News

    Cairo Speech Said to Signal Increased Funding of Democracy Programs

    Multimedia

    Audio

    US President Barack Obama’s intent to deepen engagement in the Middle East is being described as a bold departure from his immediate predecessors.  But to measure how his broad suggestions of finding commonality with the Muslim world, practicing religious tolerance, and curbing extremism get translated into action represent as great a test for US diplomacy as President Richard Nixon’s 1972 visit to China.  That’s how executive director Andrew Albertson of the Washington-based Project on Middle East Democracy described the challenge of Thursday’s speech at Cairo University.

    “I think that President Obama, by going to Cairo, by speaking directly to people, around the filters of state-controlled media, was the first step in his opening for resetting and recasting that relationship with the Muslim and Arab world.  It was a pretty bold diplomatic move, something along the lines of Nixon going to China. That was the great strategic challenge for the US at that time, a country that we had very difficult relations with,” he recalled.

    Mr. Obama’s speech in Cairo enabled him to reach citizens by going around their governments and offering his audience a new beginning, provided the peoples of the Middle East are willing to work together to repair a history of what the president described as fear and mistrust.  Albertson says the direct approach was a skillful act of good diplomacy.

    “We have really good relationships with the governments in the Middle East, with maybe the exception of Syria.  But we don’t have a really good relationship with the people of the region, and for too long, we’ve allowed ourselves to be wedged away from Muslims and Arabs.  And I think this was a necessary and a very important, and a very prudent, well-thought-out strategic opening,” he maintained.

    Albertson said that last week, the Obama administration’s budget request submitted to Congress for next year signaled large increases in programs supporting democracy and human rights activities across the Middle East.

    “We saw steady or increased numbers in almost every country in the region – big increases for two major aid instruments, the Middle East Partner Initiative and the Millennium Challenge Corporation.  The only exception, and this is kind of an odd exception, given the President’s speech in Cairo, was a big cut for democracy activists and governing schools in Egypt,” he pointed out.

    In laying the groundwork for a renewal of scholarships and exchange programs and people-to-people dialogues, Albertson said Mr. Obama had outlined the first steps that could be taken to build greater trust and understanding.  While acknowledging that cultural differences and large political disagreements continue to exist, Albertson said “the president didn’t shy away from those differences,” and his willingness to talk openly about them could help bridge the gap of suspicion.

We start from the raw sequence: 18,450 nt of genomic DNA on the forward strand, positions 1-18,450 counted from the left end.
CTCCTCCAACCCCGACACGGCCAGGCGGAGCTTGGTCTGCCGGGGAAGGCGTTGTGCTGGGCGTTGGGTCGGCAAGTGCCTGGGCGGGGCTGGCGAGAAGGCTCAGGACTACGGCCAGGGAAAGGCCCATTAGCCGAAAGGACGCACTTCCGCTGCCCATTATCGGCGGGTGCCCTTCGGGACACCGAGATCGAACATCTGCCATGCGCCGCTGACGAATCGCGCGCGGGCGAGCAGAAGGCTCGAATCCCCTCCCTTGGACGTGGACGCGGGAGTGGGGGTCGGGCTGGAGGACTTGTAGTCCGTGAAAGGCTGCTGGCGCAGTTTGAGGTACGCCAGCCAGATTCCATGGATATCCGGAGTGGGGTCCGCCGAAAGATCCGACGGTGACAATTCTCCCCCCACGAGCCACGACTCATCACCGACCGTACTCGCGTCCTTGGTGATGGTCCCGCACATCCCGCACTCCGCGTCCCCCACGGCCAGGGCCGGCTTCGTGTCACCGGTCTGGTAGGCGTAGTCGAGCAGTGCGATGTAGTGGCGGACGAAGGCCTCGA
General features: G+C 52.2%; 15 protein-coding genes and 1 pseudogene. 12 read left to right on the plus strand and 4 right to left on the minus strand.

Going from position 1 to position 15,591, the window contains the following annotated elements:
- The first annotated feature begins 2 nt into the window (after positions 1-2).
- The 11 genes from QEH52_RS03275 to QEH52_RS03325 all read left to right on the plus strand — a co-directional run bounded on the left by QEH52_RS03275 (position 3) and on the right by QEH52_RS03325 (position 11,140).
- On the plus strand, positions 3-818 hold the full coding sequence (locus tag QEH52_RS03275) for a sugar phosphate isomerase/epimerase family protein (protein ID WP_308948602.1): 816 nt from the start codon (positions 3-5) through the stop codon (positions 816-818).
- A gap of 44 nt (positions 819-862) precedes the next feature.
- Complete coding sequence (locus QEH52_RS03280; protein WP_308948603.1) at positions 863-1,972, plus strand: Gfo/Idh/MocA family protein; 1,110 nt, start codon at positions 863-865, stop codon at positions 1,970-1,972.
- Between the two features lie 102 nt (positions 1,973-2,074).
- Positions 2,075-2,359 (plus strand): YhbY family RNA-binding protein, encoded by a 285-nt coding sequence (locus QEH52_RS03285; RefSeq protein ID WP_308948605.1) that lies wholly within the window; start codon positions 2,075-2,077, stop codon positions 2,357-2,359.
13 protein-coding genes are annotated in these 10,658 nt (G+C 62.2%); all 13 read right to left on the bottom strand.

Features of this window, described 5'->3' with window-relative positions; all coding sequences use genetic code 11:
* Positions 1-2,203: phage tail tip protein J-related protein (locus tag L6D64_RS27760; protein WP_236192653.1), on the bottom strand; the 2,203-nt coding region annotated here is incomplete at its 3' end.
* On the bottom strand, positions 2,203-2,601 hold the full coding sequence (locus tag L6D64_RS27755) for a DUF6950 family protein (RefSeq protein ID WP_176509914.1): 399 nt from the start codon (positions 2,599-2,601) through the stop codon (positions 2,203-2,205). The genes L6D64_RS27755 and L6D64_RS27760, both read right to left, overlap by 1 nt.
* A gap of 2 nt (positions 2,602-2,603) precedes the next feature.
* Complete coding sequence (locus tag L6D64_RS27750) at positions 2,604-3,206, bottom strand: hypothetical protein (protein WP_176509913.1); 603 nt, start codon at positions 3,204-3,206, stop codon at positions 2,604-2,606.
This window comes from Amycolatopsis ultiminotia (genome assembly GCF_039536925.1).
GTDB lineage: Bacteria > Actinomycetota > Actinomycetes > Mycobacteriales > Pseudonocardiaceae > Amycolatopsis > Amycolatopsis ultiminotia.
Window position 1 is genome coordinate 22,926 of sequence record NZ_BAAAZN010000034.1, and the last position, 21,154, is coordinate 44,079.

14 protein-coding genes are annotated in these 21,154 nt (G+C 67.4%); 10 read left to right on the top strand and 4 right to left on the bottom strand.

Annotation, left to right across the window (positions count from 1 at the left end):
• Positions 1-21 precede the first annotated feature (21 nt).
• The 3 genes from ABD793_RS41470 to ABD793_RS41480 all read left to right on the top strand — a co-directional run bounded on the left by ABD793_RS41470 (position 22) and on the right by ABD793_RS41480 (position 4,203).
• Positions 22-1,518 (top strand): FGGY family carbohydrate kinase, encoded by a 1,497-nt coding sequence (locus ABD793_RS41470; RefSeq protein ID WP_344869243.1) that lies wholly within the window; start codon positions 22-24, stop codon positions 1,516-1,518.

“I think when you’re honest, people respect that, even if they don’t necessarily like everything that the president might have said.  And that lays a good groundwork for saying some other things.  To those who have criticized him for, I guess, reaching out too far, to Muslims I would just point out the incredible strategic importance of making this kind of effort, and I think it’s ultimately going to pay dividends,” said Albertson.

    As for the best way to calibrate how President Obama’s words Thursday in Cairo ultimately get translated into action, Albertson suggests that the high stakes in the Israeli-Palestinian conflict and the president’s ability to win agreement on halting Israeli settlement expansion is one benchmark.

    He also says that the increased US support for democracy activists, human rights, and governance-related goals in Middle Eastern countries will help indicate how successful Mr. Obama’s vision will turn out to be.  This is true, particularly in Egypt, which Albertson argues is not currently being targeted by the president or his secretary of state for political reform.

    “One of the real tests that the Obama administration has to grapple with right away, and it’s going to be a test of their seriousness on these goals that they laid out, is whether the US will continue to support democracy activists and reform goals in Egypt,” he observed.

    Albertson says that next year’s US budget request for democracy activists and government reform goals in Egypt shows a decline of 60 percent.  But he says he is hopeful that the president’s selection of Cairo as the venue for such an important speech this week will help set the tone for achieving meaningful progress and demonstrate Washington’s dedication to carrying out its intentions.

    This forum has been closed.
    Comments
         
    There are no comments in this forum. Be first and add one

    Featured Videos

    Your JavaScript is turned off or you have an old version of Adobe's Flash Player. Get the latest Flash player.
    Two-thirds of World Faces Water Shortagei
    X
    February 12, 2016 7:31 PM
    Four billion people — or two out of every three on the planet — do not have enough water to meet their basic needs. That is far greater than previously thought, according to a new study that presents a more accurate picture of the problem. As VOA's Rosanne Skirble reports, the findings will help policymakers and the public craft solutions to address the threat.